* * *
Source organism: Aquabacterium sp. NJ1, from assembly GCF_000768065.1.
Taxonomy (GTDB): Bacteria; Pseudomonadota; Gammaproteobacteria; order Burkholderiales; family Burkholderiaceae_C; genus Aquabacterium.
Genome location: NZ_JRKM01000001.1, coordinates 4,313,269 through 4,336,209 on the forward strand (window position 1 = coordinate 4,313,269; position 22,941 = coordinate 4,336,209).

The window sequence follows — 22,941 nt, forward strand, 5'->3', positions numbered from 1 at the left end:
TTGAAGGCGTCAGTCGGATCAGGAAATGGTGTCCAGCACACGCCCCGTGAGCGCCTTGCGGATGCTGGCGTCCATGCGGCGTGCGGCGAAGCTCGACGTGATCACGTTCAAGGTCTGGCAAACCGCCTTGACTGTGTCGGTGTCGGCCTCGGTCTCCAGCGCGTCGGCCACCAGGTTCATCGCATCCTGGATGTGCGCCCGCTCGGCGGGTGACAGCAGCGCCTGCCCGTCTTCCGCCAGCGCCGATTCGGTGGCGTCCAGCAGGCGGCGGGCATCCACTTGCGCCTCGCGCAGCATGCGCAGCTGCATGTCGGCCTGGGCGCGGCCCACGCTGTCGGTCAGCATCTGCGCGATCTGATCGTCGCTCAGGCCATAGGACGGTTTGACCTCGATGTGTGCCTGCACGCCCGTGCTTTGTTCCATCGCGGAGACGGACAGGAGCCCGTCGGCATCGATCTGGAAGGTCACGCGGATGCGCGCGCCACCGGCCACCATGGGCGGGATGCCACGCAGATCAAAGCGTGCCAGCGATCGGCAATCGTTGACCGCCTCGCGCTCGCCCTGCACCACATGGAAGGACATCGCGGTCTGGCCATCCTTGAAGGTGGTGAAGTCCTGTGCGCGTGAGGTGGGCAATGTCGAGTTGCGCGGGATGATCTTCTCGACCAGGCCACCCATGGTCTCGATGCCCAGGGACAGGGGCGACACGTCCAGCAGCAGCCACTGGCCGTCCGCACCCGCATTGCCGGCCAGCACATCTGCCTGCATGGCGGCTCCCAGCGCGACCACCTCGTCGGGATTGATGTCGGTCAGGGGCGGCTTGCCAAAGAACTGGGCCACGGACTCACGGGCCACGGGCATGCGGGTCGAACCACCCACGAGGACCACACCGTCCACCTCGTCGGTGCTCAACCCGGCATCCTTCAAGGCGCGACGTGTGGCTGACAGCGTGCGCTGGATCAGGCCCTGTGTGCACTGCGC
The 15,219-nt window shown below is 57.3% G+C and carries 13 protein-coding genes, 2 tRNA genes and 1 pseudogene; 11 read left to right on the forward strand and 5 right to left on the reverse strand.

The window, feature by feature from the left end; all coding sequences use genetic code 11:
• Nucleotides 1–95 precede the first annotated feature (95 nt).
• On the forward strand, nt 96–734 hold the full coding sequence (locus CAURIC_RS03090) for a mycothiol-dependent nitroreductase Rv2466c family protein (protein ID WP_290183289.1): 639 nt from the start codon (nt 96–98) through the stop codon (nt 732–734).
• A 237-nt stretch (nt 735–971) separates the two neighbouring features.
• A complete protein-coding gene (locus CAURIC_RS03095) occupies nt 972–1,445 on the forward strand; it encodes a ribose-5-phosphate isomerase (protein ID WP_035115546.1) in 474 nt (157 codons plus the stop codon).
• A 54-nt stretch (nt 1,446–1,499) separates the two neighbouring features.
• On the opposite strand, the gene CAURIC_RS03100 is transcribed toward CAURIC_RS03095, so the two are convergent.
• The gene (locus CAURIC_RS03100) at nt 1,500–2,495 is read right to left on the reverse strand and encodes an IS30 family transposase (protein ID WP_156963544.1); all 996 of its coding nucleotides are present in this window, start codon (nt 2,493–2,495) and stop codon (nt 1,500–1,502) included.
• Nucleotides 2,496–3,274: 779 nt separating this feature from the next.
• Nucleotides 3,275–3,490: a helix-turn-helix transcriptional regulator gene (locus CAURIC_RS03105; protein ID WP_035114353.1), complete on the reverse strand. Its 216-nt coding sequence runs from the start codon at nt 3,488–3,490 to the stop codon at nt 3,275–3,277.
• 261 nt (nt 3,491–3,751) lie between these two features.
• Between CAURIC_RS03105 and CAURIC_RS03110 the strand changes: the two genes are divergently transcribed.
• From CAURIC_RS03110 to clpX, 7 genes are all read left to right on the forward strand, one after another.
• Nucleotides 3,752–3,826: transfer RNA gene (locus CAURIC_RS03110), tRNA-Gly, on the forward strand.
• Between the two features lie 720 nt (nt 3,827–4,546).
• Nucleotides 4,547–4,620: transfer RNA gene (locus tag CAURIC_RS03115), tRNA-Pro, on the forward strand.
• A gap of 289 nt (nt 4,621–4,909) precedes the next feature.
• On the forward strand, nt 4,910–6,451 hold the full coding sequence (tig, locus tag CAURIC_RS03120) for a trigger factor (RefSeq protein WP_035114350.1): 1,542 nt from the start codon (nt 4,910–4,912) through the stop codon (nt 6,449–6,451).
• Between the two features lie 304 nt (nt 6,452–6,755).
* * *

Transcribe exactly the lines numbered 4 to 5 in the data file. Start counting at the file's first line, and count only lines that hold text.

The window sequence follows — 22,941 nt, forward strand, 5'->3', positions numbered from 1 at the left end:
TTGAAGGCGTCAGTCGGATCAGGAAATGGTGTCCAGCACACGCCCCGTGAGCGCCTTGCGGATGCTGGCGTCCATGCGGCGTGCGGCGAAGCTCGACGTGATCACGTTCAAGGTCTGGCAAACCGCCTTGACTGTGTCGGTGTCGGCCTCGGTCTCCAGCGCGTCGGCCACCAGGTTCATCGCATCCTGGATGTGCGCCCGCTCGGCGGGTGACAGCAGCGCCTGCCCGTCTTCCGCCAGCGCCGATTCGGTGGCGTCCAGCAGGCGGCGGGCATCCACTTGCGCCTCGCGCAGCATGCGCAGCTGCATGTCGGCCTGGGCGCGGCCCACGCTGTCGGTCAGCATCTGCGCGATCTGATCGTCGCTCAGGCCATAGGACGGTTTGACCTCGATGTGTGCCTGCACGCCCGTGCTTTGTTCCATCGCGGAGACGGACAGGAGCCCGTCGGCATCGATCTGGAAGGTCACGCGGATGCGCGCGCCACCGGCCACCATGGGCGGGATGCCACGCAGATCAAAGCGTGCCAGCGATCGGCAATCGTTGACCGCCTCGCGCTCGCCCTGCACCACATGGAAGGACATCGCGGTCTGGCCATCCTTGAAGGTGGTGAAGTCCTGTGCGCGTGAGGTGGGCAATGTCGAGTTGCGCGGGATGATCTTCTCGACCAGGCCACCCATGGTCTCGATGCCCAGGGACAGGGGCGACACGTCCAGCAGCAGCCACTGGCCGTCCGCACCCGCATTGCCGGCCAGCACATCTGCCTGCATGGCGGCTCCCAGCGCGACCACCTCGTCGGGATTGATGTCGGTCAGGGGCGGCTTGCCAAAGAACTGGGCCACGGACTCACGGGCCACGGGCATGCGGGTCGAACCACCCACGAGGACCACACCGTCCACCTCGTCGGTGCTCAACCCGGCATCCTTCAAGGCGCGACGTGTGGCTGACAGCGTGCGCTGGATCAGGCCCTGTGTGCACTGCGC